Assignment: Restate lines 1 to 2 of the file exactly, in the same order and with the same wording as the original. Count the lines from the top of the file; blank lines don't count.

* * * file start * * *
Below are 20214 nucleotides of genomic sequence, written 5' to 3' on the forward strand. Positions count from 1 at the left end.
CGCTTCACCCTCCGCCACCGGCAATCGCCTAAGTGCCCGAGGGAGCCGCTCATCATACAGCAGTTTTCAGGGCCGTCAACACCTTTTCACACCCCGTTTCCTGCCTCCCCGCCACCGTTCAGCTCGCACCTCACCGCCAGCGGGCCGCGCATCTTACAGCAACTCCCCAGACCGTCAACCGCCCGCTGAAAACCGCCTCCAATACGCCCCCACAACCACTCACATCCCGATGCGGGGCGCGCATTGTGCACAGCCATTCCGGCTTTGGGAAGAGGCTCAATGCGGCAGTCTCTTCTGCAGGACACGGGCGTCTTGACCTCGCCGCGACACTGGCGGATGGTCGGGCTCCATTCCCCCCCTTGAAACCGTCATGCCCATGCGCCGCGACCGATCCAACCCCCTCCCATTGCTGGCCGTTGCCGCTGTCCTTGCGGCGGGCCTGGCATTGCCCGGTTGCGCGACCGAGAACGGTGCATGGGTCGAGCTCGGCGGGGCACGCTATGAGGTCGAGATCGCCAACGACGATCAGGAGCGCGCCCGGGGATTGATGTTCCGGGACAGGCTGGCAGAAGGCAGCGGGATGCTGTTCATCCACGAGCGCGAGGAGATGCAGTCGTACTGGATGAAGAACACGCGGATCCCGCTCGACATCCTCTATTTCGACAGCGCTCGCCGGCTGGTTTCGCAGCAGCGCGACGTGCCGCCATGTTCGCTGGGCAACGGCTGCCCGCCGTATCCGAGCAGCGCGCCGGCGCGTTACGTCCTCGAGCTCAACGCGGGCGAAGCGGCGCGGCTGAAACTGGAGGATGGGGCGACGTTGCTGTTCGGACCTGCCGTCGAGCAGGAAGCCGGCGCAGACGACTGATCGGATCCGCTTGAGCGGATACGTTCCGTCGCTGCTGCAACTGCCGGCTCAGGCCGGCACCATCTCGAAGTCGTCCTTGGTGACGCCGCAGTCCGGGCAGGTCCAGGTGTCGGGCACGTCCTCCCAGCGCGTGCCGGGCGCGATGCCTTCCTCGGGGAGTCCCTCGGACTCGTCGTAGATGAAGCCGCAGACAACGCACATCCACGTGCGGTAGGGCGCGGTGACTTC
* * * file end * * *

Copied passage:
Below are 20214 nucleotides of genomic sequence, written 5' to 3' on the forward strand. Positions count from 1 at the left end.
CGCTTCACCCTCCGCCACCGGCAATCGCCTAAGTGCCCGAGGGAGCCGCTCATCATACAGCAGTTTTCAGGGCCGTCAACACCTTTTCACACCCCGTTTCCTGCCTCCCCGCCACCGTTCAGCTCGCACCTCACCGCCAGCGGGCCGCGCATCTTACAGCAACTCCCCAGACCGTCAACCGCCCGCTGAAAACCGCCTCCAATACGCCCCCACAACCACTCACATCCCGATGCGGGGCGCGCATTGTGCACAGCCATTCCGGCTTTGGGAAGAGGCTCAATGCGGCAGTCTCTTCTGCAGGACACGGGCGTCTTGACCTCGCCGCGACACTGGCGGATGGTCGGGCTCCATTCCCCCCCTTGAAACCGTCATGCCCATGCGCCGCGACCGATCCAACCCCCTCCCATTGCTGGCCGTTGCCGCTGTCCTTGCGGCGGGCCTGGCATTGCCCGGTTGCGCGACCGAGAACGGTGCATGGGTCGAGCTCGGCGGGGCACGCTATGAGGTCGAGATCGCCAACGACGATCAGGAGCGCGCCCGGGGATTGATGTTCCGGGACAGGCTGGCAGAAGGCAGCGGGATGCTGTTCATCCACGAGCGCGAGGAGATGCAGTCGTACTGGATGAAGAACACGCGGATCCCGCTCGACATCCTCTATTTCGACAGCGCTCGCCGGCTGGTTTCGCAGCAGCGCGACGTGCCGCCATGTTCGCTGGGCAACGGCTGCCCGCCGTATCCGAGCAGCGCGCCGGCGCGTTACGTCCTCGAGCTCAACGCGGGCGAAGCGGCGCGGCTGAAACTGGAGGATGGGGCGACGTTGCTGTTCGGACCTGCCGTCGAGCAGGAAGCCGGCGCAGACGACTGATCGGATCCGCTTGAGCGGATACGTTCCGTCGCTGCTGCAACTGCCGGCTCAGGCCGGCACCATCTCGAAGTCGTCCTTGGTGACGCCGCAGTCCGGGCAGGTCCAGGTGTCGGGCACGTCCTCCCAGCGCGTGCCGGGCGCGATGCCTTCCTCGGGGAGTCCCTCGGACTCGTCGTAGATGAAGCCGCAGACAACGCACATCCACGTGCGGTAGGGCGCGGTGACTTC